Panasonic debuted the first Toughbook to the world 20 years ago and since then everyone has done their utmost to break them doing everything from freezing them, burning them and running them over with just about every type of vehicle available and even blowing them up with explosives.
What’s left to show just how tough a Toughpad is? Jon Tucker, European Product Manager and Rebecca May, Regional Marketing Manager at Panasonic carried out the ultimate out of this world experience by sending a Toughpad FZ-N1 handheld and a FZ-G1 tablet into space.
Hanging from a meteorological balloon and surrounded by cameras to film the journey, the Toughpad FZ-N1 handheld and FZ-G1 tablet were sent up over 34,000 metres to near space on two separate flights. The devices survived temperatures of -67 Celsius before the balloon exploded and they plunged back to earth at speeds in excess of 250 miles per hour.
It’s worth pointing out that normally when tests like this are carried out that electronic devices are routinely protected in a thermally insulated box with heating to stop batteries freezing, other electronic device haven’t survived an unprotected trip. No such creature comforts for the Toughbook devices which were entirely unprotected and left open to the elements. Whilst the devices were held in clamps for the trip, their journeys were captured by GoPro cameras… the cameras were housed in the insulated box.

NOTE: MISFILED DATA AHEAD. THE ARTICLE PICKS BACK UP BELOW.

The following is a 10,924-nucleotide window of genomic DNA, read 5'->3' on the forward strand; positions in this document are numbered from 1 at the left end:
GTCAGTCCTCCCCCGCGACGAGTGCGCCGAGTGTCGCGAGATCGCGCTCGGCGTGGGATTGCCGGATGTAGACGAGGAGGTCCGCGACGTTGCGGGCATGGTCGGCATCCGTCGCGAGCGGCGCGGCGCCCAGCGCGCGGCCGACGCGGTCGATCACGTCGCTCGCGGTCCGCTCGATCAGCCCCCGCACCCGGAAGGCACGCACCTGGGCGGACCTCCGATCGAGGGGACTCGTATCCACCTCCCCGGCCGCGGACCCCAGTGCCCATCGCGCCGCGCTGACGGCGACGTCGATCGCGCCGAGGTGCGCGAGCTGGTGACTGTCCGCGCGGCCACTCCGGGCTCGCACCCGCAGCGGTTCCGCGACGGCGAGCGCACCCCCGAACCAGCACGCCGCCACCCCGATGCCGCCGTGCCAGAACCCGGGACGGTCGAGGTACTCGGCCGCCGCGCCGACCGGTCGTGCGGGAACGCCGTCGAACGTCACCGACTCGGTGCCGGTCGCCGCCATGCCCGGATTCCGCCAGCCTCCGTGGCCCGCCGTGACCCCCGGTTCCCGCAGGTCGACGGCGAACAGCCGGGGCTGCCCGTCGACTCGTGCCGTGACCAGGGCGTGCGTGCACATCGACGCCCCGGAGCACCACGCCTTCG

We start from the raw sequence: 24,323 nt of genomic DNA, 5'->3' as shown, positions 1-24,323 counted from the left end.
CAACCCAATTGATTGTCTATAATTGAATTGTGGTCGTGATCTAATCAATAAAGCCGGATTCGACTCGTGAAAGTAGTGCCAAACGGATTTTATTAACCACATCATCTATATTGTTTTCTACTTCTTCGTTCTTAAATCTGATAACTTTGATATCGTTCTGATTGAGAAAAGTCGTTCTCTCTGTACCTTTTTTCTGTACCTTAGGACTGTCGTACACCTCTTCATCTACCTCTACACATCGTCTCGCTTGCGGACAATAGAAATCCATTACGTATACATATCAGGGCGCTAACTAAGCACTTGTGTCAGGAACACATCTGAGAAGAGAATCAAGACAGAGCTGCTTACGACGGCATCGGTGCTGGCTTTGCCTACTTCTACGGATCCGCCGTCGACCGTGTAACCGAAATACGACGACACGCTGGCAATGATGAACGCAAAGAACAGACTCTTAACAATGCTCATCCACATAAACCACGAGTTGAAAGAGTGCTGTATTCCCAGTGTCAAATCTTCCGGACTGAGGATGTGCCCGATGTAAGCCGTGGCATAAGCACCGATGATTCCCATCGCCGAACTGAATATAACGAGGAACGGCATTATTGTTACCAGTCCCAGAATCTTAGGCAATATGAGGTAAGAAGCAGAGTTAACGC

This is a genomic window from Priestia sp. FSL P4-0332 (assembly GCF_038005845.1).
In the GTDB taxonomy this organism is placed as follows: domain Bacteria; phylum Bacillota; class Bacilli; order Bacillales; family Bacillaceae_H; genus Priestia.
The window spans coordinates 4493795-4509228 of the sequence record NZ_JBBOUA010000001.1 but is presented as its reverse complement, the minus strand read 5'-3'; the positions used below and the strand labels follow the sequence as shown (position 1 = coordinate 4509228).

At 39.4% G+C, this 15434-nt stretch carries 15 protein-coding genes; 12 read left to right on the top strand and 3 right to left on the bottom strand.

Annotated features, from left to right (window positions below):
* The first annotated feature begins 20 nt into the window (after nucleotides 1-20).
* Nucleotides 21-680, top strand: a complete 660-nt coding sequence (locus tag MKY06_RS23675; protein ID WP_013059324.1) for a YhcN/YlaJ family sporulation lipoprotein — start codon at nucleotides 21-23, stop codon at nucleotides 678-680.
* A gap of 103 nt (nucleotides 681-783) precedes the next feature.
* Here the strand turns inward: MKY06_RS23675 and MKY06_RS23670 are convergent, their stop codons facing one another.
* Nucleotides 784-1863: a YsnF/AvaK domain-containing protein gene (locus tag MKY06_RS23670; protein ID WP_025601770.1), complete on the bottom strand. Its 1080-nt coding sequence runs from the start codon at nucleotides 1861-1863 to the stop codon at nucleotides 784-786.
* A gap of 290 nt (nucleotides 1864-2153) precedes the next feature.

The Panasonic Toughpad devices were launched by Dr Chris Rose and Dr Alex Baker from Sentintospace. The firm specialises in sending and filming objects in near space and prepares the balloon and payload, calculates the flight path, liaises with the Civil Aviation Authority for clearance and then tracks and recovers the payload when it falls back to earth.
It’s hard to explain just how impressive this is, Panasonic do supply their devices to some pretty harsh environments, such as for use on the Siberian Tundra where temperatures can plunge to -50, but they have special batteries which at the expense of battery life will function at extreme temperatures. No such special treatment for the devices sent to space though, they had the standard batteries installed.
Having been frozen, exposed to the elements, dropped reaching speeds of 250 miles hour hour, slowed by parachute to crash back to earth and finally impacting at 6 meters per second the devices still worked perfectly.
If you’re looking for tough devices that can stand heat, water, extremes of temperature and being dropped you can be pretty sure a Toughbook fit’s the bill.